By this point, we thought we knew what to expect from a Burberry show. Wearable shapes, timeless coats, and English heritage classicism. After all, this is a brand that just celebrated 160 years of history. Oh, how wrong we were. On Monday night, Christopher Bailey delivered a collection that seemed to take the label in a whole new direction; one that was more experimental, edgy, and contemporary.
The Burberry DNA was still there, in trench coats, leather bags, and seemingly-classic shapes like collared shirts and cable knits. But each came with a twist; knits were asymmetrical, shirts had extra-long sleeves, coats had extra panels and rolled cuffs, bags were tiny and cylindrical. With a color palette that barely deviated from black, white, and beige, Bailey ushered in a new era for the brand.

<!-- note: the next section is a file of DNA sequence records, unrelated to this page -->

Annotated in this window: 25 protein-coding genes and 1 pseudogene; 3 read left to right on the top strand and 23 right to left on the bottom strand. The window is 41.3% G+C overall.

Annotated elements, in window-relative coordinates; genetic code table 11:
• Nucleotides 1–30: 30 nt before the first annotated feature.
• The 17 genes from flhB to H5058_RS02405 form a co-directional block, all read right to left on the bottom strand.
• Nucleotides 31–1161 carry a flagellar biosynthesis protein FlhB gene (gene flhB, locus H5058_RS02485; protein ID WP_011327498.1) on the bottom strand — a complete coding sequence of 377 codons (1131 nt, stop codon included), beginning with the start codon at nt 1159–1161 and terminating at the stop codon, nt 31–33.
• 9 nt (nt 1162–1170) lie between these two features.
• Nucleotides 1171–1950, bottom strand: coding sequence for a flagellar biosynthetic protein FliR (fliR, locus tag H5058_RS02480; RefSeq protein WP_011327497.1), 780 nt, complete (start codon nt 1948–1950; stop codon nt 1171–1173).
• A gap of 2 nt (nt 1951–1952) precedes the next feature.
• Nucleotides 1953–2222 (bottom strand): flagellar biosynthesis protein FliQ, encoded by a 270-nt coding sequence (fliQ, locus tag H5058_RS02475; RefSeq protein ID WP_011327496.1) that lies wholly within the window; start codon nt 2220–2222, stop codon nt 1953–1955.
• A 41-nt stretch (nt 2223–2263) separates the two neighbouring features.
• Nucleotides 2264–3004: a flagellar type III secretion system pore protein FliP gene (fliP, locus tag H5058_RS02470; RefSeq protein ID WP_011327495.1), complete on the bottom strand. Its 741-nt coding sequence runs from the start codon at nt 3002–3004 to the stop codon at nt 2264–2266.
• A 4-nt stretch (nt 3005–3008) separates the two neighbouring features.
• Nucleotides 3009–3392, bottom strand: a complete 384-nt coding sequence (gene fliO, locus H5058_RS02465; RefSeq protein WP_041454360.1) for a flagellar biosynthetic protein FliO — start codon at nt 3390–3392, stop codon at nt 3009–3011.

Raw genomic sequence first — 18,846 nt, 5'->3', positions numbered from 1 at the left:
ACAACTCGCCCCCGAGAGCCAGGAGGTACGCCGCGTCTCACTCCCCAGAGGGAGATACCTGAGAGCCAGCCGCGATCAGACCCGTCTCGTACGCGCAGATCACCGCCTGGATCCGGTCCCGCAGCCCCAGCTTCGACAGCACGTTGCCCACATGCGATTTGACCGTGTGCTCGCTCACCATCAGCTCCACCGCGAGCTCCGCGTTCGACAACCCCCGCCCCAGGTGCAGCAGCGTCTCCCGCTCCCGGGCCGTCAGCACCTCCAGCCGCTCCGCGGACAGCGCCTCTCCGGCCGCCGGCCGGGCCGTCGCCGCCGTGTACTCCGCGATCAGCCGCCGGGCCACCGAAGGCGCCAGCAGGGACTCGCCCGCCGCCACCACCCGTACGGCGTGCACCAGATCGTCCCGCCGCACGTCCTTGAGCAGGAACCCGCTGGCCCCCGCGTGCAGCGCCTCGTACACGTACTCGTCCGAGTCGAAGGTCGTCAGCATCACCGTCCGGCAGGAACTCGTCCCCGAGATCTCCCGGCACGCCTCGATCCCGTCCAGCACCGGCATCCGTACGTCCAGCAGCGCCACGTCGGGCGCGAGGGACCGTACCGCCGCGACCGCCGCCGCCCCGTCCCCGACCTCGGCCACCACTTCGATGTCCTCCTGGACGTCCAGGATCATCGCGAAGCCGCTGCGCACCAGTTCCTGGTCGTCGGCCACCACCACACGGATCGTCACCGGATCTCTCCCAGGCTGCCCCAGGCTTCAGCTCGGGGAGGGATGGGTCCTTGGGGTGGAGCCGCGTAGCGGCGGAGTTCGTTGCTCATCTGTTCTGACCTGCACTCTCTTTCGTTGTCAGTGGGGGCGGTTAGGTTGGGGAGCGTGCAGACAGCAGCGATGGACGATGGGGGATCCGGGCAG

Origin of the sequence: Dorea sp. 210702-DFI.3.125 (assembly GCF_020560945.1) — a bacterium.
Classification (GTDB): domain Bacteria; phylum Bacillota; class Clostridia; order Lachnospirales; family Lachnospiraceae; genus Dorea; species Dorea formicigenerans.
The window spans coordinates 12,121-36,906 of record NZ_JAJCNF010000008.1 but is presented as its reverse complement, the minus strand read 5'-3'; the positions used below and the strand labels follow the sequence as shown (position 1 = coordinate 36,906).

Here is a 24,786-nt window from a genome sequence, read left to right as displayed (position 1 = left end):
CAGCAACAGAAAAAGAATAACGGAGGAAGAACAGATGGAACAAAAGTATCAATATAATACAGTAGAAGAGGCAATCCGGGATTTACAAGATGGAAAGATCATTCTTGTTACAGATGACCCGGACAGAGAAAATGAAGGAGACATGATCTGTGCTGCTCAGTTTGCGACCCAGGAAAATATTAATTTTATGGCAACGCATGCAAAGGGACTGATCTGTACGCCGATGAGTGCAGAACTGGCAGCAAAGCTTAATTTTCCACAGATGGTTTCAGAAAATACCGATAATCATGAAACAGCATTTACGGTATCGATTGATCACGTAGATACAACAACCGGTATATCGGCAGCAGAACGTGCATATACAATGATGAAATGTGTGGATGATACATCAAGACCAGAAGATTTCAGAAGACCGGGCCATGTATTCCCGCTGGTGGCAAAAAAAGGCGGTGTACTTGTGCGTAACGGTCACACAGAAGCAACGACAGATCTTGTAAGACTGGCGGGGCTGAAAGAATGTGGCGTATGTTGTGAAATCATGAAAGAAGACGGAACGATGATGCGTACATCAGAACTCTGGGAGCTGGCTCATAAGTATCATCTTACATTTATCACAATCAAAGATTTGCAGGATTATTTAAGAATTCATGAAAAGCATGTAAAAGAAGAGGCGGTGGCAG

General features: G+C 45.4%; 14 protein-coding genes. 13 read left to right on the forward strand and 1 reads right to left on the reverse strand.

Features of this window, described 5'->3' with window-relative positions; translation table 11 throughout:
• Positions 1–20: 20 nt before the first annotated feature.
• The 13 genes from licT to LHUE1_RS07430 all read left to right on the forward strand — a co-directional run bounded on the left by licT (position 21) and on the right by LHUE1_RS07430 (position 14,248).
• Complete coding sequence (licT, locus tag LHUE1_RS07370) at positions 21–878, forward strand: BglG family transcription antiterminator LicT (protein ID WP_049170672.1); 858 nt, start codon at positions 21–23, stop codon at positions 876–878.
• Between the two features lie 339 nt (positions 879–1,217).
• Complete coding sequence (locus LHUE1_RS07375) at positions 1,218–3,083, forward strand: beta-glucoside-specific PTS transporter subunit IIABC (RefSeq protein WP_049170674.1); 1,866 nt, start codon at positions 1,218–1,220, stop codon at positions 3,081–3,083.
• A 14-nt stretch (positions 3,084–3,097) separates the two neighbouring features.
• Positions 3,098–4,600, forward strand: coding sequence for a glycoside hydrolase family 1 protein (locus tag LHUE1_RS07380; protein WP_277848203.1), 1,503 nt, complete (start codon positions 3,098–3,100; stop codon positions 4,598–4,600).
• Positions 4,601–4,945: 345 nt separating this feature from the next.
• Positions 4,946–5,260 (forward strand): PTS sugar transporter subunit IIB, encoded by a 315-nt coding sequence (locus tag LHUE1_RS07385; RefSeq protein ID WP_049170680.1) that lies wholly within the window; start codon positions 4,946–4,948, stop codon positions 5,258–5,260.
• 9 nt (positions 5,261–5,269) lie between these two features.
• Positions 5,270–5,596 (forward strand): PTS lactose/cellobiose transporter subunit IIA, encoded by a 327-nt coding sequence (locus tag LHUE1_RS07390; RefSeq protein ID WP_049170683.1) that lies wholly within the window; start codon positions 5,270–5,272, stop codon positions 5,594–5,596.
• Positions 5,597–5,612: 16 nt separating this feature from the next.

Last season's Elizabethan influences were touched on again at this show, in leg-o-mutton sleeves, ruffled collars, and capelets in hand-looped rope (perhaps not the most wearable creations, but definitely some of the most striking). There was also a nautical feel to the twisted rope trims and breton stripe knits. But it was art that played the biggest part in the show, from the Henry Moore sculptures that lined the show space to the recreations painted on cotton shirt dresses and the swirled piping on casual sweaters.
Though established Burberry fans may struggle to come to terms with this new direction, it will do wonders to introduce the label to a new audience. And if you look at the key pieces in seclusion, away from the experimental runway styling and the couture capes that closed the show, you are left with plenty of wearable pieces for the modern wardrobe: loose artists' shirts, chunky knits, chic capes, statement coats, and lacy dresses. All of which can be shopped right now.